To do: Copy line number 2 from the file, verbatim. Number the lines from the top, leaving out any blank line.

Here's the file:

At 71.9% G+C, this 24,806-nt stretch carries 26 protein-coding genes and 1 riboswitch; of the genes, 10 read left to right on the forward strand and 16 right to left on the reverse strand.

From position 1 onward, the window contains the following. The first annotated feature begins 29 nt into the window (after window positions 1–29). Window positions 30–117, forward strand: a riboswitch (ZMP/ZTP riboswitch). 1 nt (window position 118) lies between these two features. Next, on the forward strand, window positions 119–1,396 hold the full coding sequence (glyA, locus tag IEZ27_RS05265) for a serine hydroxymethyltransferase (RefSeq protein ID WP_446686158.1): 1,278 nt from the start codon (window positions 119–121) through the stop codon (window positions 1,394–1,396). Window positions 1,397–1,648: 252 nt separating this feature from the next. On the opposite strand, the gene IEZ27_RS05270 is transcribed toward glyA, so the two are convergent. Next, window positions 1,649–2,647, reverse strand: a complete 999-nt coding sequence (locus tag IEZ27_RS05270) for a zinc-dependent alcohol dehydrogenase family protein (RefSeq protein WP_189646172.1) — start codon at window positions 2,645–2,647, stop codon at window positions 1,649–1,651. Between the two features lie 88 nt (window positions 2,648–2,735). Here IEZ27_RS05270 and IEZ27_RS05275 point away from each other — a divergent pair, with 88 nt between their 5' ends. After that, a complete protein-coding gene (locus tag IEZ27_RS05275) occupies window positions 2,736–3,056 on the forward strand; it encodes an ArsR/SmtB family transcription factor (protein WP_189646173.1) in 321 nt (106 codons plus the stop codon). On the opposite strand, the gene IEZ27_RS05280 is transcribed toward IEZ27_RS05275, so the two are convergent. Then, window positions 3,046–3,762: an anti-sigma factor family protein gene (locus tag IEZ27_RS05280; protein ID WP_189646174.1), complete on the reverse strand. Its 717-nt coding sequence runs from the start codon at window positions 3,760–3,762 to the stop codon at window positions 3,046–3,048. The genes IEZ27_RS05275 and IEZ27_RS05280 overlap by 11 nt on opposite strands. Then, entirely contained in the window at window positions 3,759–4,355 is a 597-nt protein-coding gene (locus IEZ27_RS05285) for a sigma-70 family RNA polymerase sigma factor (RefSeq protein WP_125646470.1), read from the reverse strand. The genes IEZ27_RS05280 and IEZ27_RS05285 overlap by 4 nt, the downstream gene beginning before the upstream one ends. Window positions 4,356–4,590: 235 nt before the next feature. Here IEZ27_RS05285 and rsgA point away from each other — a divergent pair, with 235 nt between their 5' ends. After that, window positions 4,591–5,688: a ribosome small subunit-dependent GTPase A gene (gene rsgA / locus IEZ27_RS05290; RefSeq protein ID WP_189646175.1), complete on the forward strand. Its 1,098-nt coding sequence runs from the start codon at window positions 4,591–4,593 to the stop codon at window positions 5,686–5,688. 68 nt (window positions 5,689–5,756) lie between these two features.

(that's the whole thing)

From position 1 onward, the window contains the following. The first annotated feature begins 29 nt into the window (after window positions 1–29). Window positions 30–117, forward strand: a riboswitch (ZMP/ZTP riboswitch). 1 nt (window position 118) lies between these two features. Next, on the forward strand, window positions 119–1,396 hold the full coding sequence (glyA, locus tag IEZ27_RS05265) for a serine hydroxymethyltransferase (RefSeq protein ID WP_446686158.1): 1,278 nt from the start codon (window positions 119–121) through the stop codon (window positions 1,394–1,396). Window positions 1,397–1,648: 252 nt separating this feature from the next. On the opposite strand, the gene IEZ27_RS05270 is transcribed toward glyA, so the two are convergent. Next, window positions 1,649–2,647, reverse strand: a complete 999-nt coding sequence (locus tag IEZ27_RS05270) for a zinc-dependent alcohol dehydrogenase family protein (RefSeq protein WP_189646172.1) — start codon at window positions 2,645–2,647, stop codon at window positions 1,649–1,651. Between the two features lie 88 nt (window positions 2,648–2,735). Here IEZ27_RS05270 and IEZ27_RS05275 point away from each other — a divergent pair, with 88 nt between their 5' ends. After that, a complete protein-coding gene (locus tag IEZ27_RS05275) occupies window positions 2,736–3,056 on the forward strand; it encodes an ArsR/SmtB family transcription factor (protein WP_189646173.1) in 321 nt (106 codons plus the stop codon). On the opposite strand, the gene IEZ27_RS05280 is transcribed toward IEZ27_RS05275, so the two are convergent. Then, window positions 3,046–3,762: an anti-sigma factor family protein gene (locus tag IEZ27_RS05280; protein ID WP_189646174.1), complete on the reverse strand. Its 717-nt coding sequence runs from the start codon at window positions 3,760–3,762 to the stop codon at window positions 3,046–3,048. The genes IEZ27_RS05275 and IEZ27_RS05280 overlap by 11 nt on opposite strands. Then, entirely contained in the window at window positions 3,759–4,355 is a 597-nt protein-coding gene (locus IEZ27_RS05285) for a sigma-70 family RNA polymerase sigma factor (RefSeq protein WP_125646470.1), read from the reverse strand. The genes IEZ27_RS05280 and IEZ27_RS05285 overlap by 4 nt, the downstream gene beginning before the upstream one ends. Window positions 4,356–4,590: 235 nt before the next feature. Here IEZ27_RS05285 and rsgA point away from each other — a divergent pair, with 235 nt between their 5' ends. After that, window positions 4,591–5,688: a ribosome small subunit-dependent GTPase A gene (gene rsgA / locus IEZ27_RS05290; RefSeq protein ID WP_189646175.1), complete on the forward strand. Its 1,098-nt coding sequence runs from the start codon at window positions 4,591–4,593 to the stop codon at window positions 5,686–5,688. 68 nt (window positions 5,689–5,756) lie between these two features.